WASHINGTON — A new COVID subvariant is surging across the D.C. region.
Omicron subvariant XBB 1.5 now makes up 28% of all COVID cases in the Mid-Atlantic, according to the Centers for Disease Control and Protection.
Last week, that same subvariant held an 18% share of all COVID cases. It had 11% the week before that.
The World Health Organization declared the subvariant the most transmissible subvariant yet.
Dr. Jose Lucar, an associate professor in the division of infectious diseases at George Washington University, said this latest subvariant has a special mutation that helps it bind better to cells in the body.
“It also appears to evade immunity,” he said. “What that means is the immunity we've all built from either vaccination, or prior infection, or a combination of both, we're seeing more breakthrough cases.”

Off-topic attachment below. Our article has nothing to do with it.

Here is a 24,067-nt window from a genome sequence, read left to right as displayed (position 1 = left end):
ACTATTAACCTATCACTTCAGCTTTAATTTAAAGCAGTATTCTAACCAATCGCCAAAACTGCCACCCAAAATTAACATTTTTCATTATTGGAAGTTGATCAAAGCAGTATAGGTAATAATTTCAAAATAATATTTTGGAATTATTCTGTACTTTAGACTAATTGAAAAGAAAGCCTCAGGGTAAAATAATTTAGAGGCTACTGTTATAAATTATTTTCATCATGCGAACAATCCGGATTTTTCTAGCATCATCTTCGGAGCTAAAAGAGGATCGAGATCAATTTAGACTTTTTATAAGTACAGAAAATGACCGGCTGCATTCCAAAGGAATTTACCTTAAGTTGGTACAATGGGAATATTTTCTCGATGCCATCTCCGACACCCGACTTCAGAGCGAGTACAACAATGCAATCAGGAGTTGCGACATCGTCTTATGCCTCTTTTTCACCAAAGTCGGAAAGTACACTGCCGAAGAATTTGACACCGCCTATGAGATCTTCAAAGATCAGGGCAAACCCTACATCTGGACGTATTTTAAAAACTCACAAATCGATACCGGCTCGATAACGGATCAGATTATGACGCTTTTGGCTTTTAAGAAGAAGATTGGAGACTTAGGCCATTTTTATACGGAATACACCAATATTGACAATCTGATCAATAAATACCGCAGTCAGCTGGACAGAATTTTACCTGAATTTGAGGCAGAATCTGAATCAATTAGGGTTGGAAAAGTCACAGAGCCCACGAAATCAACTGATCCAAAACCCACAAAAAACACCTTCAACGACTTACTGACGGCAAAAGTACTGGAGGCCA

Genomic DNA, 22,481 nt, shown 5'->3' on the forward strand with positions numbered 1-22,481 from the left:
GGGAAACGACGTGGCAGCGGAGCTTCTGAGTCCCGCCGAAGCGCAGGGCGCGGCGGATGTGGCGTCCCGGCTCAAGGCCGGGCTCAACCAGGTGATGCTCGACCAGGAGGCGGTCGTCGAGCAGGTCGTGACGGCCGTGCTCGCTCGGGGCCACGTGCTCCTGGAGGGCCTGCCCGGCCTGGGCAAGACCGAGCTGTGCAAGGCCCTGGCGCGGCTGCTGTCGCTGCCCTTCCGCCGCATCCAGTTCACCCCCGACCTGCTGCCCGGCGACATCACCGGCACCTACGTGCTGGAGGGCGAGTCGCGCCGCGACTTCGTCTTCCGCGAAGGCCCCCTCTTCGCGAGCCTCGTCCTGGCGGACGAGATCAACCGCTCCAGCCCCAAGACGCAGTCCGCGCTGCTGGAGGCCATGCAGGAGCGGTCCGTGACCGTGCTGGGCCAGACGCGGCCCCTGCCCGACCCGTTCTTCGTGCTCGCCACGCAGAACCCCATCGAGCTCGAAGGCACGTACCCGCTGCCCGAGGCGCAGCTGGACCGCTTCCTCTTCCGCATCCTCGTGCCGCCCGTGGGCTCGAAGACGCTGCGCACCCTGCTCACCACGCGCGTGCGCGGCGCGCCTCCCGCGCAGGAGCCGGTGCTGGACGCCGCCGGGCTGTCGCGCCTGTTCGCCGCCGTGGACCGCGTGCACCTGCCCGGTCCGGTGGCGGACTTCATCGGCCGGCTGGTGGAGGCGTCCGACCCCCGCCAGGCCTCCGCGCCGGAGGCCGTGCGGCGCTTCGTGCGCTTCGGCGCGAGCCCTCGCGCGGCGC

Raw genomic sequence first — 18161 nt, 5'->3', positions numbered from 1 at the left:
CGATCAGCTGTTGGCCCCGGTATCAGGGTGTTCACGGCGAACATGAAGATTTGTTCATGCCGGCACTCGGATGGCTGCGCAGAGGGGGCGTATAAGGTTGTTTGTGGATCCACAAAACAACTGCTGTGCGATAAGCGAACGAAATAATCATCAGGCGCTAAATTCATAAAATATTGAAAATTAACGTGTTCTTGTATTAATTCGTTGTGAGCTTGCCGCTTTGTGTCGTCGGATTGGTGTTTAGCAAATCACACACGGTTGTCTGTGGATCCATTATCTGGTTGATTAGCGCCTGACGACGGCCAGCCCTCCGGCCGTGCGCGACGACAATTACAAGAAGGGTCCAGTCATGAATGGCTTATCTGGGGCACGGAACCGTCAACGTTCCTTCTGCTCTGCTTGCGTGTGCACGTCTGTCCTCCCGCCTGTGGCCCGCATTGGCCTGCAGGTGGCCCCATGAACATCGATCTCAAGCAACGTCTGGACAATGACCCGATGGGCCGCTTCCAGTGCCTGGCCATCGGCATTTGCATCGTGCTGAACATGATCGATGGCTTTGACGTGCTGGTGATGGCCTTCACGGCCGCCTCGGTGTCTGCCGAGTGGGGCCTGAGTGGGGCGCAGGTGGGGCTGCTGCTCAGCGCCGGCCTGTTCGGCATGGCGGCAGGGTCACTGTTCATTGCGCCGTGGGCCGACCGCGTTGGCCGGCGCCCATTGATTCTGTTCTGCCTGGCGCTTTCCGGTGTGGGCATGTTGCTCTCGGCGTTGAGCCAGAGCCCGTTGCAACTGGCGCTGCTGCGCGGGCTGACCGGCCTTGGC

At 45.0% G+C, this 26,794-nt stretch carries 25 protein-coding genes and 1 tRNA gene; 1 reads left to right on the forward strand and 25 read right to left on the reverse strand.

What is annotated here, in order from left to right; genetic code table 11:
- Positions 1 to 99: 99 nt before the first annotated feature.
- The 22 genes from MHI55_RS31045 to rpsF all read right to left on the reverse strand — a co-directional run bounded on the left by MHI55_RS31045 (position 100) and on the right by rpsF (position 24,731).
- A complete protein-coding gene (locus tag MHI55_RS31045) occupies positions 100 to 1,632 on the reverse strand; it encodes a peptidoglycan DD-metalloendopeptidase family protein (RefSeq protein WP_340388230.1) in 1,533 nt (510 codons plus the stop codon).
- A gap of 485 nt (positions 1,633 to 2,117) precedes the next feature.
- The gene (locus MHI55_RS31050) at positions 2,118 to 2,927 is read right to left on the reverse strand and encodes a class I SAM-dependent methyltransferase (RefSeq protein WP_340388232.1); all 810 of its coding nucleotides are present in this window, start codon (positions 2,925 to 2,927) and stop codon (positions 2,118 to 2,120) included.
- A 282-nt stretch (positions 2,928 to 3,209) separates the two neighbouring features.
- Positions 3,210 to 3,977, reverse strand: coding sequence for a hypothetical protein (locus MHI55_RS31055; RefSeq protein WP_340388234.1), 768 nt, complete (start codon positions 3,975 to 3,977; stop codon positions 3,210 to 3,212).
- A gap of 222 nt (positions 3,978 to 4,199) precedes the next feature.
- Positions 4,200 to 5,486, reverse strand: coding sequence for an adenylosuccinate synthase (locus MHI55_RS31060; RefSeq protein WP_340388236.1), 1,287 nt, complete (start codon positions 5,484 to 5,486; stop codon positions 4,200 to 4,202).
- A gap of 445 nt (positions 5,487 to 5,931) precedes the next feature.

Fortunately, the new subvariant does not appear to make people any sicker than the omicron variant that surged across the country one year ago.
“For the most part, people are having pretty similar symptoms that previous omicron variants and subvariants presented,” Lucar said. “Such as sore throat, runny nose, fatigue.”
He said while this latest subvariant does evade immunity, it’s still a good idea for people to get their shots to avoid severe illness if they contract COVID.